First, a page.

Effectively Using SWOT Analysis for Strategic Business Planning
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Effectively Using SWOT Analysis for Strategic Business Planning

Effectively Using SWOT Analysis for Strategic Business Planning

A SWOT analysis is a type of strategizing that many businesses use to understand the way forward on a project or identify and solve for problems that may arise on a launch or development of a new project. The simplicity and thoroughness of a SWOT analysis are a few reasons it is so common for companies to use and why so many have adopted it as their first line of business strategy.

How creating a SWOT analysis can help elevate your business.

The history of the SWOT Analysis

SWOT analyses have been used by businesses to answer questions and develop strategies for years. It is a method taught in many business classes and is considered by some to be foundational to the success of many business plans. Most people believe that the SWOT analysis was first developed sometime in the 1960s or 1970s by Albert Humphrey, a researcher at Stanford University. Humphrey and his original research team used the categories “What is good in the present is Satisfactory, good in the future is an Opportunity; bad in the present is a Fault and bad in the future is a Threat.”

Once this analysis was used beyond the walls of Stanford, it was picked up by both large and small businesses to help them shape their strategy and think critically about their business development.

What is a SWOT analysis?

SWOT stands for:


This refers to any positive ways that the business is positioned. These can be tangible or intangible, such as an excellent financial standing, leadership structure, positive culture, product market share, and more. Strengths are things that are inside of a company’ s control.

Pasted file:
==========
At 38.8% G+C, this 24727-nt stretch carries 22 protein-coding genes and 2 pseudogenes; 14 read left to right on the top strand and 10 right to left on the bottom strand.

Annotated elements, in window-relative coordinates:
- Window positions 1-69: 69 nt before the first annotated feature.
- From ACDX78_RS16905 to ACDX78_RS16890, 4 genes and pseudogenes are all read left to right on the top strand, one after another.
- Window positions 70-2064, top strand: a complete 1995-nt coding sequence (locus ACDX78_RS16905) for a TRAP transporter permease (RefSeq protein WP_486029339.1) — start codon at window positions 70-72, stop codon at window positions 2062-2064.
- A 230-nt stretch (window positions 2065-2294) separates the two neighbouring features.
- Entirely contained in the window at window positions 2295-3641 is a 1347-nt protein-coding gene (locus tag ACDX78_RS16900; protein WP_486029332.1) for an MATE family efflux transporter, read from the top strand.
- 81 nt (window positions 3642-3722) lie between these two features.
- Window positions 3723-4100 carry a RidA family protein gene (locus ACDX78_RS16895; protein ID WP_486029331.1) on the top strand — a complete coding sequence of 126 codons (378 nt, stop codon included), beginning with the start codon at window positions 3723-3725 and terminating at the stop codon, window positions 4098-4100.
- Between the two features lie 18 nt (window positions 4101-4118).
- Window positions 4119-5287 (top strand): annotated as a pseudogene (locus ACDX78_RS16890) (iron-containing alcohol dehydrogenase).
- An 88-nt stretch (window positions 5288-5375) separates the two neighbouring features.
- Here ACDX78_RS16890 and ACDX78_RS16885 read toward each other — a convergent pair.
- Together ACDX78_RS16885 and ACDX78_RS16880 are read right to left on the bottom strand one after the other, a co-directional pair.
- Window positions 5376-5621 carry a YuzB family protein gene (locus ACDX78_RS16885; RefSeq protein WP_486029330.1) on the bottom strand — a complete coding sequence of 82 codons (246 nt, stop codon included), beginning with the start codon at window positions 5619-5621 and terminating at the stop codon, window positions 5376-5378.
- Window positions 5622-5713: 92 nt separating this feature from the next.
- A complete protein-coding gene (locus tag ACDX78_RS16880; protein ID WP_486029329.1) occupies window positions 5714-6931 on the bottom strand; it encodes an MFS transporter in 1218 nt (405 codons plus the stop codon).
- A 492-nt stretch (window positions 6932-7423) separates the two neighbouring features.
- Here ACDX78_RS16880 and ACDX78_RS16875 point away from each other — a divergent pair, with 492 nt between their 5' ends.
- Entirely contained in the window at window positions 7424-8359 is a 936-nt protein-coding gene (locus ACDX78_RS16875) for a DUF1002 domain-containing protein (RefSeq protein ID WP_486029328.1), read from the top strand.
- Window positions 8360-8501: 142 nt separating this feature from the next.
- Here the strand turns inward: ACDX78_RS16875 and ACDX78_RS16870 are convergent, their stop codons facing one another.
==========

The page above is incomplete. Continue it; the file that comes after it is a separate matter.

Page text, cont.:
These are factors that could negatively affect a business. Debt, low employee morale, production problems, and ineffective marketing are examples. Like strengths, weaknesses are areas of the business that the company has some control and influence over.


Opportunities represent attractive external factors that could positively affect the business if realized. A publishing business may see acquiring an author with an extensive blog and social media following as an opportunity for their business. Having the opportunity to invest in new technology is a potential opportunity, as is finding out a competitor is experiencing production problems.


These are factors that could cause harm or damage to a business, either physically, financially, or reputationally. Threats are outside of a company’s control and can include natural disasters that take out the electrical power and hence, bring production of a product to a halt. These threats could also be cyber threats that end in a data leak or data breach that damages a company’s trustworthiness. For some companies, a competitor buying out the organization could be an opportunity, but for other companies, this could be considered a threat. Every business has different circumstances labeled differently, which is one reason the SWOT analysis is so interesting and vital. It helps businesses identify what will affect them and how. Threats to business, once established, should have resources dedicated to managing the threat should it come to pass and mitigating any potential damage to the business.

What can a SWOT analysis be used for?

A SWOT analysis was developed to help businesses understand better why their corporate plans are unsuccessful, but it can be used for several projects and plans. Here are some of the most common ways that businesses use SWOT analysis matrices:

  • Implementing marketing campaigns
  • Finalizing start-up strategies
  • Assessing position in competitive landscapes
  • Acquiring a new company
  • Launching a new product
  • Understanding and addressing staffing issues
  • Improving business culture and image
  • Assessing financial resources
  • Improving operational efficiencies

A SWOT analysis of a company is a helpful tool in understanding the strengths and weaknesses of your business and projects and assess the risks and opportunities that you face. To examine all the necessary angles of a project’s potentials and pitfalls, you need a thorough way of approaching the planning, which is what SWOT analysis provides.

Marianne Chrisos
Marianne Chrisos
Born in Salem, Massachusetts, growing up outside of Chicago, Illinois, and currently living near Dallas, Texas, Marianne is a content writer as a company near Dallas and contributing writer around the internet. She earned her master's degree in Writing and Publishing from DePaul University in Chicago and has worked in publishing, advertising, digital marketing, and content strategy.
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